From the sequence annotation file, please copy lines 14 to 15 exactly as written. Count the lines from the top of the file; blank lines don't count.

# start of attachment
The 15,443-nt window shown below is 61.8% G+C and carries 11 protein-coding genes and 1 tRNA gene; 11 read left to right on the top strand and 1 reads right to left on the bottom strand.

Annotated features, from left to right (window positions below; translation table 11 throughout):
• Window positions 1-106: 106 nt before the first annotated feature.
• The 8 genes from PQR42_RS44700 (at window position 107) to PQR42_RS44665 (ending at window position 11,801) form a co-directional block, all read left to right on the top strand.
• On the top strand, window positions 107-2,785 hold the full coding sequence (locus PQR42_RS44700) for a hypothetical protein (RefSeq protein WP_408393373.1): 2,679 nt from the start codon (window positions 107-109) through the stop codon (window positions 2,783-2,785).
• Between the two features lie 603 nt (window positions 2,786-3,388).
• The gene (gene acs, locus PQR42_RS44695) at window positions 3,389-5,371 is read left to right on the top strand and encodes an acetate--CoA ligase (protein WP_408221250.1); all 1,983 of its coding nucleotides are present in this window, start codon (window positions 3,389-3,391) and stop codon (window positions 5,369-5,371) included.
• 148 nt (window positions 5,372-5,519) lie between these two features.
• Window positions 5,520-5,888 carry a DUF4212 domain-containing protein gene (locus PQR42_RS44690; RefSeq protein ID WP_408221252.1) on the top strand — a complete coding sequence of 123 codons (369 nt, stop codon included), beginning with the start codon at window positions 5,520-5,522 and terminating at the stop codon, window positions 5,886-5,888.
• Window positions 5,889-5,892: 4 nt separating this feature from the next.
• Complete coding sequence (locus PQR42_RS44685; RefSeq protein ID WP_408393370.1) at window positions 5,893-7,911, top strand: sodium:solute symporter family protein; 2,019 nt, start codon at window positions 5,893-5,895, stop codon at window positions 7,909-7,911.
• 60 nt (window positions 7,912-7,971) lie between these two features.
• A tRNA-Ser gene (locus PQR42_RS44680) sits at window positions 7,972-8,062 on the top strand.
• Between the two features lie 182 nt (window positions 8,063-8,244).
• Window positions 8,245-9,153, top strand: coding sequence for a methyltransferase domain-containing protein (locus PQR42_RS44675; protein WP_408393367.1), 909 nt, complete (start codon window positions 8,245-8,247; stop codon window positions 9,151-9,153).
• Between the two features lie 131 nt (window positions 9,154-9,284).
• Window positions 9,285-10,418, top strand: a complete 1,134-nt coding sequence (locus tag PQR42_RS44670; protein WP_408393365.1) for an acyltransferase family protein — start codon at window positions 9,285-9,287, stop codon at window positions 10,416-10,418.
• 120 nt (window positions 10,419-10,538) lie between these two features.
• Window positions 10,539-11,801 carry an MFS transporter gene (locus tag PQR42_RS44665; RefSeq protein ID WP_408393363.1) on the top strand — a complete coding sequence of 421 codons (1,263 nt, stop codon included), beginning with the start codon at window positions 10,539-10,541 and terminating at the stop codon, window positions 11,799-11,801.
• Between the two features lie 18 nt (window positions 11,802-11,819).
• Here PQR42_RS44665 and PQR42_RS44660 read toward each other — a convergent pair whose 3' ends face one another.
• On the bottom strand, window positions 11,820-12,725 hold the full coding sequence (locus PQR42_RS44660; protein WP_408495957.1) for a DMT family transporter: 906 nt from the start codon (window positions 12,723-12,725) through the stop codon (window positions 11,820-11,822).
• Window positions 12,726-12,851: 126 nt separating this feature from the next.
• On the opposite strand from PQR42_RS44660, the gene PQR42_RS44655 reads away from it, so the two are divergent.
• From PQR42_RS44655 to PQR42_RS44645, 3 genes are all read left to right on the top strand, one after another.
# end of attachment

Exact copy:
• Between the two features lie 182 nt (window positions 8,063-8,244).
• Window positions 8,245-9,153, top strand: coding sequence for a methyltransferase domain-containing protein (locus PQR42_RS44675; protein WP_408393367.1), 909 nt, complete (start codon window positions 8,245-8,247; stop codon window positions 9,151-9,153).